A Brief History of Quantum Timekeeping

My course on the history and science of timekeeping has reached the home stretch, with students giving presentations in class for the remainder of the term. My portion of the course was wrapped up with two lectures on “quantum timkeeping,” as it were: a lecture on the development of quantum mechanics: History of Quantum Mechanics […]

How to Give a Good PowerPoint Lecture, 2012

My timekeeping course this term is a “Scholars Research Seminar,” which means it’s supposed to emphasize research and writing skills. Lots of these will include some sort of poster session at the end of the term, but I decided I preferred the idea of doing in-class oral presentations. Having assigned that, of course, I felt […]

An Experiment in Teaching Writing: A Look Inside the Sausage Factory

As I’ve said a bazillion times already this term, I’m teaching a class that is about research and writing, with a big final paper due at the end of the term. Because iterative feedback is key to learning to write, they also have to turn in a complete rough draft, which I will mark up […]

Course Report: A Brief History of Timekeeping 04

Through a weird quirk of scheduling, I haven’t actually taught the intro modern physics course since I started writing pop-science books about modern physics. So, this week has been the first chance I’ve really had to use material I generated for the books to introduce topics in class. In the approximately chronological ordering of the […]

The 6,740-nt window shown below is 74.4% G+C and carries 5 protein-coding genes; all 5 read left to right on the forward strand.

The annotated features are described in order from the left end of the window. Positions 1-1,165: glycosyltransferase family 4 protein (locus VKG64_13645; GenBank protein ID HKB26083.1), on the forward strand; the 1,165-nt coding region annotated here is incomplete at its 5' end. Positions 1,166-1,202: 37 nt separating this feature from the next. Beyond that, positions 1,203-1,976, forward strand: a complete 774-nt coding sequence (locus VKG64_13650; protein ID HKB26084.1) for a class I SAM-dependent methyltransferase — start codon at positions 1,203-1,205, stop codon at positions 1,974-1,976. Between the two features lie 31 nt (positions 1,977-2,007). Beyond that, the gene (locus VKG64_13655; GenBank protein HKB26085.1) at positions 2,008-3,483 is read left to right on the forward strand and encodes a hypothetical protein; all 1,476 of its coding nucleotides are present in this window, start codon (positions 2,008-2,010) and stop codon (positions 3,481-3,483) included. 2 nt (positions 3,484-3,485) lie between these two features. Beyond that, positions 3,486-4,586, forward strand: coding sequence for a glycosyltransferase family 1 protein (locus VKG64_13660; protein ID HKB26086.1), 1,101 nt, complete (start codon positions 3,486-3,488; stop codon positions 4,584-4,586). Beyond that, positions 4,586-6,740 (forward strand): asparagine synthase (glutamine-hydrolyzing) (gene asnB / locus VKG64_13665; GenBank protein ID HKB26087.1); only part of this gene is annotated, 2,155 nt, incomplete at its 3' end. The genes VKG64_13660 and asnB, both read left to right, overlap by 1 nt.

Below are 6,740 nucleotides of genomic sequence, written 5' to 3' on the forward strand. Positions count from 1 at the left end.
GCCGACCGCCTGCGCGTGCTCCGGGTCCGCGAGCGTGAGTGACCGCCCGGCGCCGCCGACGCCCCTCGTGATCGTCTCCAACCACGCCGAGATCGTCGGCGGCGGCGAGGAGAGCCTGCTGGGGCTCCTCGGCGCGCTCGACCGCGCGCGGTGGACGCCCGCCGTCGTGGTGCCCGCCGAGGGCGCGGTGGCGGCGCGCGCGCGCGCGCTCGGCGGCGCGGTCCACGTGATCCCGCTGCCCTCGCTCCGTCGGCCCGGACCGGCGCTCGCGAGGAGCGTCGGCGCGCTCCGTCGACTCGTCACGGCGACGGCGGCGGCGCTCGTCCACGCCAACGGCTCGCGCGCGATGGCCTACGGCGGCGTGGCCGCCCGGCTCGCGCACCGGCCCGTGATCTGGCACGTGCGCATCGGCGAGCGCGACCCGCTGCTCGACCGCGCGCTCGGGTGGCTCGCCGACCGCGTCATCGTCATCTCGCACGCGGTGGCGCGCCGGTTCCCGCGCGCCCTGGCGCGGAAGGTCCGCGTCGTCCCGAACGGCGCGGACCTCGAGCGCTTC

Thursday Eratosthenes Blogging: Measuring Latitude and Longitude with a Sundial

As I keep saying in various posts, I’m teaching a class on timekeeping this term, which has included discussion of really primitive timekeeping devices like sundials, as well as a discussion of the importance of timekeeping for navigation. To give students an idea of how this works, I arranged an experimental demonstration, coordinated with Rhett […]

Critical Pronunciation Poll

I’m using Dava Sobel’s Longitude this week in my timekeeping class. The villain of the piece, as it were, is the Reverend Dr. Nevil Maskelyne, who promoted an astronomical method for finding longitude, and played a major role in delaying the payment to John Harrison for his marine chronometers. It’s a good story, with lots […]